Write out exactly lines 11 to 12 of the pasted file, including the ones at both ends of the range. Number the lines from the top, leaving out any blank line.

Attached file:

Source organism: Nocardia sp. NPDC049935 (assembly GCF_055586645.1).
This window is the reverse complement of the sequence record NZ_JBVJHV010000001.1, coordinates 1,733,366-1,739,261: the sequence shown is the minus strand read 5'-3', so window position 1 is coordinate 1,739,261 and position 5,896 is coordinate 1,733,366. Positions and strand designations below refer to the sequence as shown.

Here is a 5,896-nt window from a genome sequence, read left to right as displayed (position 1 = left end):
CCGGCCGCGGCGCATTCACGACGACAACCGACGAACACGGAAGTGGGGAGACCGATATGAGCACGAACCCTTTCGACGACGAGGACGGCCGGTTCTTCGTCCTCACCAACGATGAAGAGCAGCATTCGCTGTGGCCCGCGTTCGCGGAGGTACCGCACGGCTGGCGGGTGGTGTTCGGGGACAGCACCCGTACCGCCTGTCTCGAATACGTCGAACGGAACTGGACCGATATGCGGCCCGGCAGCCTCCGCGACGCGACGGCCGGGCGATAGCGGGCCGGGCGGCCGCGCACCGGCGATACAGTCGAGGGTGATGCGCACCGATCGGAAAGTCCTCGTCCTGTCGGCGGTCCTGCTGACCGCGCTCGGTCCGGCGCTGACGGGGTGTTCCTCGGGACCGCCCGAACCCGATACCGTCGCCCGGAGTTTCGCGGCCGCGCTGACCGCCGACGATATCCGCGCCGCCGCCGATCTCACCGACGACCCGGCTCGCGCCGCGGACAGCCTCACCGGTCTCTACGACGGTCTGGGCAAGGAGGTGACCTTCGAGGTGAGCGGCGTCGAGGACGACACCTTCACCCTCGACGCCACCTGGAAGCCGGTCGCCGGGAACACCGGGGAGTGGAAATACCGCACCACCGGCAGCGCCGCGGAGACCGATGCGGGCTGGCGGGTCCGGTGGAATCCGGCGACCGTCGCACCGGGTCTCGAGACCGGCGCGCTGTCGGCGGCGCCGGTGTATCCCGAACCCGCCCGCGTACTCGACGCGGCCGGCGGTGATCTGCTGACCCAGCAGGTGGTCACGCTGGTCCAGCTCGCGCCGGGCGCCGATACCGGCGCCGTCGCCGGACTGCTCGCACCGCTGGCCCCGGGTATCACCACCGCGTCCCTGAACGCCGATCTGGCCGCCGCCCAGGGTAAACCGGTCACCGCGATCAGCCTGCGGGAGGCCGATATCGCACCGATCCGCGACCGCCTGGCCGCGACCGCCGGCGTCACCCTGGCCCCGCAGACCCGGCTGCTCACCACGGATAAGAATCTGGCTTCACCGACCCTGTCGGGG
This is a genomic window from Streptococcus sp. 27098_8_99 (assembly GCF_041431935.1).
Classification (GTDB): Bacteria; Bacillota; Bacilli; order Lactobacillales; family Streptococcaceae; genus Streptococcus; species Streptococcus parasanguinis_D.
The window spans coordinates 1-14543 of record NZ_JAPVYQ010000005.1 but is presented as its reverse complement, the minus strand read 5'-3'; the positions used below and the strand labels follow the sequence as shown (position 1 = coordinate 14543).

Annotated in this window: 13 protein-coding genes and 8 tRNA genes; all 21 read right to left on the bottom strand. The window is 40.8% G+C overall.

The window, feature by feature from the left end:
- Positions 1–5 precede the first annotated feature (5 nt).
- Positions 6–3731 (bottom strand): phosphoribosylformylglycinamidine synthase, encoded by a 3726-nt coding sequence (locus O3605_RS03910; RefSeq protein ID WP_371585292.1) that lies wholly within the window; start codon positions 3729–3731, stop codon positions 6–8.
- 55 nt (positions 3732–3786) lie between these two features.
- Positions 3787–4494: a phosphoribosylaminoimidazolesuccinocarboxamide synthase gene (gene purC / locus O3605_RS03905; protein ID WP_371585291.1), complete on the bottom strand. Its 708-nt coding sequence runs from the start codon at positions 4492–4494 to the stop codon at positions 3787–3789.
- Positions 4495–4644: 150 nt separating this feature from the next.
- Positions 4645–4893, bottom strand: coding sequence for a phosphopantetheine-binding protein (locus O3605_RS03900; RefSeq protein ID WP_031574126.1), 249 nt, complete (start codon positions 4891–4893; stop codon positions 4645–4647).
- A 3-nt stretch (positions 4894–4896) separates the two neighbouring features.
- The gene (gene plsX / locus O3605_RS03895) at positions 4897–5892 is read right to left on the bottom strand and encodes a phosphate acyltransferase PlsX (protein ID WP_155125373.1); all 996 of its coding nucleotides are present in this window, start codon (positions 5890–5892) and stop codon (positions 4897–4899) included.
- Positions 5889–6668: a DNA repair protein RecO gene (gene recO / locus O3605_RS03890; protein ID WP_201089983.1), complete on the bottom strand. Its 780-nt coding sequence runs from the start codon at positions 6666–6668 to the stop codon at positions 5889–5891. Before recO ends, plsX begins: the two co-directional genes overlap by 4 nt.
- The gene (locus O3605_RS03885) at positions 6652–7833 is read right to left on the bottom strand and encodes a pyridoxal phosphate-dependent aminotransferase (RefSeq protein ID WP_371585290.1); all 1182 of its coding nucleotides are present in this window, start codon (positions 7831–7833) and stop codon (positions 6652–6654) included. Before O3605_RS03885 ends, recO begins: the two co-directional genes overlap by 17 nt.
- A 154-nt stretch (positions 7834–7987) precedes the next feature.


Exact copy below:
- Positions 6–3731 (bottom strand): phosphoribosylformylglycinamidine synthase, encoded by a 3726-nt coding sequence (locus O3605_RS03910; RefSeq protein ID WP_371585292.1) that lies wholly within the window; start codon positions 3729–3731, stop codon positions 6–8.
- 55 nt (positions 3732–3786) lie between these two features.